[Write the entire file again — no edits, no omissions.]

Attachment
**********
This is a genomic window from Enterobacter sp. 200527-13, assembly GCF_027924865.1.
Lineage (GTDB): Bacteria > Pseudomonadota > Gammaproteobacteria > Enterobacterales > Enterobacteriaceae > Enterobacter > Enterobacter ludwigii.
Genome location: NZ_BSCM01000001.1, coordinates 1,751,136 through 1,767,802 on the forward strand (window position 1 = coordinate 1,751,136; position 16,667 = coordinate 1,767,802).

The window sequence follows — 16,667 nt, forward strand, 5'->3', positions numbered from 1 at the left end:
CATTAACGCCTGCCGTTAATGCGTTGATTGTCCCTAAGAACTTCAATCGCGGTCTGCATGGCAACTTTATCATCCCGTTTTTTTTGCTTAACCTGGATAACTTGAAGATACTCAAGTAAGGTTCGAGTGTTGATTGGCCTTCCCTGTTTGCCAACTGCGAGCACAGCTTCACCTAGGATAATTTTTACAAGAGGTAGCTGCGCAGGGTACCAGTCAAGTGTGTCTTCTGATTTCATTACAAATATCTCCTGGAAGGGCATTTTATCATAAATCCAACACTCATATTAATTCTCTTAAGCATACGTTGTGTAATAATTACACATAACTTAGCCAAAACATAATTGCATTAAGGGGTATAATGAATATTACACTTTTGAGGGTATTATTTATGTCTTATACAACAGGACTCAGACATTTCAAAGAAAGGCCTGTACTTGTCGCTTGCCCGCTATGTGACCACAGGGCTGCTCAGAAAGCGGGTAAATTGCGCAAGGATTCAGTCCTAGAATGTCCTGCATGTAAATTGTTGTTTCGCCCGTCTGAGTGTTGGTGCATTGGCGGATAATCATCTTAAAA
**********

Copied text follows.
This is a genomic window from Enterobacter sp. 200527-13, assembly GCF_027924865.1.
Lineage (GTDB): Bacteria > Pseudomonadota > Gammaproteobacteria > Enterobacterales > Enterobacteriaceae > Enterobacter > Enterobacter ludwigii.
Genome location: NZ_BSCM01000001.1, coordinates 1,751,136 through 1,767,802 on the forward strand (window position 1 = coordinate 1,751,136; position 16,667 = coordinate 1,767,802).

The window sequence follows — 16,667 nt, forward strand, 5'->3', positions numbered from 1 at the left end:
CATTAACGCCTGCCGTTAATGCGTTGATTGTCCCTAAGAACTTCAATCGCGGTCTGCATGGCAACTTTATCATCCCGTTTTTTTTGCTTAACCTGGATAACTTGAAGATACTCAAGTAAGGTTCGAGTGTTGATTGGCCTTCCCTGTTTGCCAACTGCGAGCACAGCTTCACCTAGGATAATTTTTACAAGAGGTAGCTGCGCAGGGTACCAGTCAAGTGTGTCTTCTGATTTCATTACAAATATCTCCTGGAAGGGCATTTTATCATAAATCCAACACTCATATTAATTCTCTTAAGCATACGTTGTGTAATAATTACACATAACTTAGCCAAAACATAATTGCATTAAGGGGTATAATGAATATTACACTTTTGAGGGTATTATTTATGTCTTATACAACAGGACTCAGACATTTCAAAGAAAGGCCTGTACTTGTCGCTTGCCCGCTATGTGACCACAGGGCTGCTCAGAAAGCGGGTAAATTGCGCAAGGATTCAGTCCTAGAATGTCCTGCATGTAAATTGTTGTTTCGCCCGTCTGAGTGTTGGTGCATTGGCGGATAATCATCTTAAAA